Finances and Other Basics Article

Career Path Convergence










Having a baby in the 1950's was a lot simpler for most. Dad worked, mom stayed home. You and your mate face a lot more choices now. If you are the major breadwinner, mom wants to stay home with the baby, and you can afford it, cool.

Just don't get cut out of your child's life like many of our own fathers. Also, be aware that many of today's moms find this new role very confining, especially after they've tried it for a month or two. In this case a part time, flexible job for her, combined with limited day care, may be the ticket.

If she is the major breadwinner and you want to stay home, and you can afford it, cool. Be aware, though, that you may find this role confining, and given the tradition of men bringing home the bacon, you may need a thick skin to make this work. Some sort of part time, home-based business may work for you.

If you are a two-career couple and both of you want or need to work, you have lots of company today. Juggling jobs and daycare is tough, and it works a lot better if you understand that your mate will not be able to work full time and take care of the baby full time.

A lot of guys, particularly those who earn more than mom, don't get this, and it is a major source of relationship turmoil. Work with your partner to expand your options. Think them all through, particularly with regard to what you consider essential expenses.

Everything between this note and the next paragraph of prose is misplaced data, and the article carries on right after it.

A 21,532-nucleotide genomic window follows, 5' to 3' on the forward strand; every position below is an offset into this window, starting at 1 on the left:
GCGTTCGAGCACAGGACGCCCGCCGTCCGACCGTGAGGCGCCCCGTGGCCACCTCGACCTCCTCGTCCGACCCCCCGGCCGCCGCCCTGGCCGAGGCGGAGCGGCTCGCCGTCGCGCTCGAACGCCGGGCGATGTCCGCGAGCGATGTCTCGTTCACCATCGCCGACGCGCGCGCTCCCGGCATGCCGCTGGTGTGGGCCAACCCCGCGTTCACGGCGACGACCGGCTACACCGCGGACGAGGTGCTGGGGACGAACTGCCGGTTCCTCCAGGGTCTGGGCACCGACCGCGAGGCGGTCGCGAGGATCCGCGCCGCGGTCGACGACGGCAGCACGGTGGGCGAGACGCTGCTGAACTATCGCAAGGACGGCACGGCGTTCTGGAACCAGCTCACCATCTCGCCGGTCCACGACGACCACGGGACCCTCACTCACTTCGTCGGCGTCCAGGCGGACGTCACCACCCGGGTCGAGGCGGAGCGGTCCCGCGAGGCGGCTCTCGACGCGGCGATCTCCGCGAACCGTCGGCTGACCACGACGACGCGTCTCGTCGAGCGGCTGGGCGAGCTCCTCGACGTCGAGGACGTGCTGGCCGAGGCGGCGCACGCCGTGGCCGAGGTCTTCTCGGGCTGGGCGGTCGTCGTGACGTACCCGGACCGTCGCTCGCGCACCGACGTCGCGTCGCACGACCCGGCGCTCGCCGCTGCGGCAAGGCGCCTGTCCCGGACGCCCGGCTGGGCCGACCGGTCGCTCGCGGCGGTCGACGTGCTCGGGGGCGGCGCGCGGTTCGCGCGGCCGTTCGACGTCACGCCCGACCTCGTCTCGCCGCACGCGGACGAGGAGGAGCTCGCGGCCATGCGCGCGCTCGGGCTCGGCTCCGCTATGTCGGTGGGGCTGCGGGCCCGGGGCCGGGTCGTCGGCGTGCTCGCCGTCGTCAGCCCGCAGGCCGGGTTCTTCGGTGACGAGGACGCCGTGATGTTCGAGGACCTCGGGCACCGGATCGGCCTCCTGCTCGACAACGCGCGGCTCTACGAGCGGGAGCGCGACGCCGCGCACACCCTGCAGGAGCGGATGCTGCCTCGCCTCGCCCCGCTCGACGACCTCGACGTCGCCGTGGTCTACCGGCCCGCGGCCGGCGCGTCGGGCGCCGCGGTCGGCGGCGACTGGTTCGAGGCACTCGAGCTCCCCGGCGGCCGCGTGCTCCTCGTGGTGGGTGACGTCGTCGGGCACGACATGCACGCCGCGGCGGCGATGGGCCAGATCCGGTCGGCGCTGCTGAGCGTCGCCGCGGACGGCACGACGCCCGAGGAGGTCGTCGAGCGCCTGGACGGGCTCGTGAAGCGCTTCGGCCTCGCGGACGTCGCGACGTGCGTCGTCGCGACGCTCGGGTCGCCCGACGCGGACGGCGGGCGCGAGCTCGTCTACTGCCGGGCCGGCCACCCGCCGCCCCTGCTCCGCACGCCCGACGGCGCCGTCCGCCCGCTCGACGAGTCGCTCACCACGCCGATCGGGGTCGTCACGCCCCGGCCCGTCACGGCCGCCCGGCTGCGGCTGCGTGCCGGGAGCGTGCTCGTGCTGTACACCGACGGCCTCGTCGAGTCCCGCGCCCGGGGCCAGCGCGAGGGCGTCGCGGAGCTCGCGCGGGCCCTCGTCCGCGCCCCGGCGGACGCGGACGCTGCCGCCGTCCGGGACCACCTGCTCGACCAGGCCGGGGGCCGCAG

Maybe a big mortgage is not appropriate for your new family. Maybe your baby's welfare is not dependent upon an expensive new SUV. Take your time to sort it out, and stay flexible. Really flexible, as mom (and perhaps you) may have different feelings once the baby arrives.

The least important thing is what someone else thinks. Ultimately, you will want to do what works best for your new family as determined by you and mom.

She is a doctor and I am finishing medical school. With a baby on the way, typical medical careers for both made no sense.

We thought it through and decided we will both work 3 1/2 days a week. We can share the baby, have a career, and earn plenty for a new family.
- Veteran Dad

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